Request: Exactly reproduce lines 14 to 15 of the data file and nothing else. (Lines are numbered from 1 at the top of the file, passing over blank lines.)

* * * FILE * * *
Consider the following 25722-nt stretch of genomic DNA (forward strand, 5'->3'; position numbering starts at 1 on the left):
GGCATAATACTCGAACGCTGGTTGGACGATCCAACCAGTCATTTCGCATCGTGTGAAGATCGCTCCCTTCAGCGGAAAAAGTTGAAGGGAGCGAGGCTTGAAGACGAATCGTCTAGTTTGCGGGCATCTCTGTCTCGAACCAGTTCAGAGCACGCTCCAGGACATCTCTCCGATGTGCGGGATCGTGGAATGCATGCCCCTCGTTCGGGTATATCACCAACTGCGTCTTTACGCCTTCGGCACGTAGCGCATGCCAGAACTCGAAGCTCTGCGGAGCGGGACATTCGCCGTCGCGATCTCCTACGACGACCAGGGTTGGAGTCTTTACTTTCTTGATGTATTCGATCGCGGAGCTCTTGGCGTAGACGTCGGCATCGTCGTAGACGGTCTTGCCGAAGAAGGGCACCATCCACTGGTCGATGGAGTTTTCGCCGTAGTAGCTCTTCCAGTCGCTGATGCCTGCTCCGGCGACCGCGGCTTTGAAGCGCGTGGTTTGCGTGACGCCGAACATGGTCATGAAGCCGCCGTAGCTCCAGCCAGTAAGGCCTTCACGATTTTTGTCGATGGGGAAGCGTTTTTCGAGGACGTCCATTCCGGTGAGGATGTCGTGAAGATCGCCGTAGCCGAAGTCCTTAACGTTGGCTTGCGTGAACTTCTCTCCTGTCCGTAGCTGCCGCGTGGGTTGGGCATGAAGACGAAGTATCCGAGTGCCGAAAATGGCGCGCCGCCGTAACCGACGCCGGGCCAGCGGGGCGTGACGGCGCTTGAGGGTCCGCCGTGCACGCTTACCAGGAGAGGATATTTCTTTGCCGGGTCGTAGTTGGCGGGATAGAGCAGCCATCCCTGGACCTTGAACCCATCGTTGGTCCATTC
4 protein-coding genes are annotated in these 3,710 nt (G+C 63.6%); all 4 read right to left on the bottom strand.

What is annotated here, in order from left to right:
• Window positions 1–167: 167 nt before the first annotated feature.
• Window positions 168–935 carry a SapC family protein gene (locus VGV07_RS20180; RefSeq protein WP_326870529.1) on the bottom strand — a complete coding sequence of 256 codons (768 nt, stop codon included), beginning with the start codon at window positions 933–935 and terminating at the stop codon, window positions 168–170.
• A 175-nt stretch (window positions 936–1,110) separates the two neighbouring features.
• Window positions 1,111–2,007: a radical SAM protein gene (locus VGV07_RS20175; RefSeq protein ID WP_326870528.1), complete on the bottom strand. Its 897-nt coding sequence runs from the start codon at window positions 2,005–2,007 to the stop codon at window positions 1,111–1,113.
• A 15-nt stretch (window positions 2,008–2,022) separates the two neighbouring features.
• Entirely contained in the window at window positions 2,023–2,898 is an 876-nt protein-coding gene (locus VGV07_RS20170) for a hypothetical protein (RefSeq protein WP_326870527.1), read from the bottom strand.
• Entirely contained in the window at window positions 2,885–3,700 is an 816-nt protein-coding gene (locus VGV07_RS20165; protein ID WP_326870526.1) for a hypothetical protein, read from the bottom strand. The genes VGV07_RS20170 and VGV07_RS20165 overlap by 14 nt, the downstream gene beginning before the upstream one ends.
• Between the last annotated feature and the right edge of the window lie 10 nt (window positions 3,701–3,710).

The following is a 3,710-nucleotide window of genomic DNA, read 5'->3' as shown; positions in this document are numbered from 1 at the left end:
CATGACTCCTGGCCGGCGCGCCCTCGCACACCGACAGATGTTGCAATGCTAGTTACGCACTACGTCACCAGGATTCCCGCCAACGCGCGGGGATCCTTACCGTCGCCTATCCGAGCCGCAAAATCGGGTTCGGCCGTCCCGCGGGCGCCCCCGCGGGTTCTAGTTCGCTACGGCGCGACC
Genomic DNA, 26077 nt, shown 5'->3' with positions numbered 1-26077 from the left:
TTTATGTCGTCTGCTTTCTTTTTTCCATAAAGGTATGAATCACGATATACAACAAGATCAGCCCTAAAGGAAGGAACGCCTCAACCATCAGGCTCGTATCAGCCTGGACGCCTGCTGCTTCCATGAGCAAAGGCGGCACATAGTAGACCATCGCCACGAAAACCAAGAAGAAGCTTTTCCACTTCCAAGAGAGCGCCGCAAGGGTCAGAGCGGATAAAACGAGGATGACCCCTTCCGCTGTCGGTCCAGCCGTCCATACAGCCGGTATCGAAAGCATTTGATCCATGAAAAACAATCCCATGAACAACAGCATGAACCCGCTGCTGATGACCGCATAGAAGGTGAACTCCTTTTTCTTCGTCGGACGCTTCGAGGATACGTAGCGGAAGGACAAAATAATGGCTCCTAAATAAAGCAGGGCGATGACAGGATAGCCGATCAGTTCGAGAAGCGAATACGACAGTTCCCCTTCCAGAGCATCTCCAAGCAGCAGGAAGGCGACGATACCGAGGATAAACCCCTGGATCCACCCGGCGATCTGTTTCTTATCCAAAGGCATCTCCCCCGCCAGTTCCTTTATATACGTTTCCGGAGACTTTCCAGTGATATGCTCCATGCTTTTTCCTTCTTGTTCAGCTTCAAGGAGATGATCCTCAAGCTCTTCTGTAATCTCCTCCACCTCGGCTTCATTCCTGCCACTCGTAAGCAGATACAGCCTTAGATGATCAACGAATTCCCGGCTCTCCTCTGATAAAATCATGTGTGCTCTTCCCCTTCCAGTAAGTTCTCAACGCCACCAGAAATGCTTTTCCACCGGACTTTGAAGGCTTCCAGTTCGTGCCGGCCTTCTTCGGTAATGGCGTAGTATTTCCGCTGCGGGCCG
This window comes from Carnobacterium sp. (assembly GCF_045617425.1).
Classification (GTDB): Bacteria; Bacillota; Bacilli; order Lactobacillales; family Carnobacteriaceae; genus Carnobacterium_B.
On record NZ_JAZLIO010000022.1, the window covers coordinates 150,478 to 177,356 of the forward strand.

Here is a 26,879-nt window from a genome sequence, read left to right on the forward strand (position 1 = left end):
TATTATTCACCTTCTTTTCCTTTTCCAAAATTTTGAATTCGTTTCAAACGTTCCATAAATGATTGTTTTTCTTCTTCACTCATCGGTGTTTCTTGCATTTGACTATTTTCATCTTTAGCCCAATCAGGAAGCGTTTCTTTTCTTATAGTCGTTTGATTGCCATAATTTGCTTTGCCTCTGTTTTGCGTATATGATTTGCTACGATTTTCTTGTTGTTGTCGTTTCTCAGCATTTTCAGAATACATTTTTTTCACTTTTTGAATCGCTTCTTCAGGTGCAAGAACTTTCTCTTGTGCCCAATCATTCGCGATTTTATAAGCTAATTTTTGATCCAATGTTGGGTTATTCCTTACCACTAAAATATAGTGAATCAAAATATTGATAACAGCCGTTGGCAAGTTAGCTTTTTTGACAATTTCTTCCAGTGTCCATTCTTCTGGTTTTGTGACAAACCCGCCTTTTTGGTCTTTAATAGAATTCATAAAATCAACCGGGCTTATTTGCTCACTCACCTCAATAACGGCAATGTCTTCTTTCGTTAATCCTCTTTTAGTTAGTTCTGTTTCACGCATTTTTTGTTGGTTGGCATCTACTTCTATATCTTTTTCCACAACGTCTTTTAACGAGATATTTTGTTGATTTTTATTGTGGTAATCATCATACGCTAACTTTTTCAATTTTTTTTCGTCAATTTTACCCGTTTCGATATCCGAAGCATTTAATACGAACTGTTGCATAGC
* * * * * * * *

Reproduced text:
CATGACTCCTGGCCGGCGCGCCCTCGCACACCGACAGATGTTGCAATGCTAGTTACGCACTACGTCACCAGGATTCCCGCCAACGCGCGGGGATCCTTACCGTCGCCTATCCGAGCCGCAAAATCGGGTTCGGCCGTCCCGCGGGCGCCCCCGCGGGTTCTAGTTCGCTACGGCGCGACC
Genomic DNA, 26077 nt, shown 5'->3' with positions numbered 1-26077 from the left: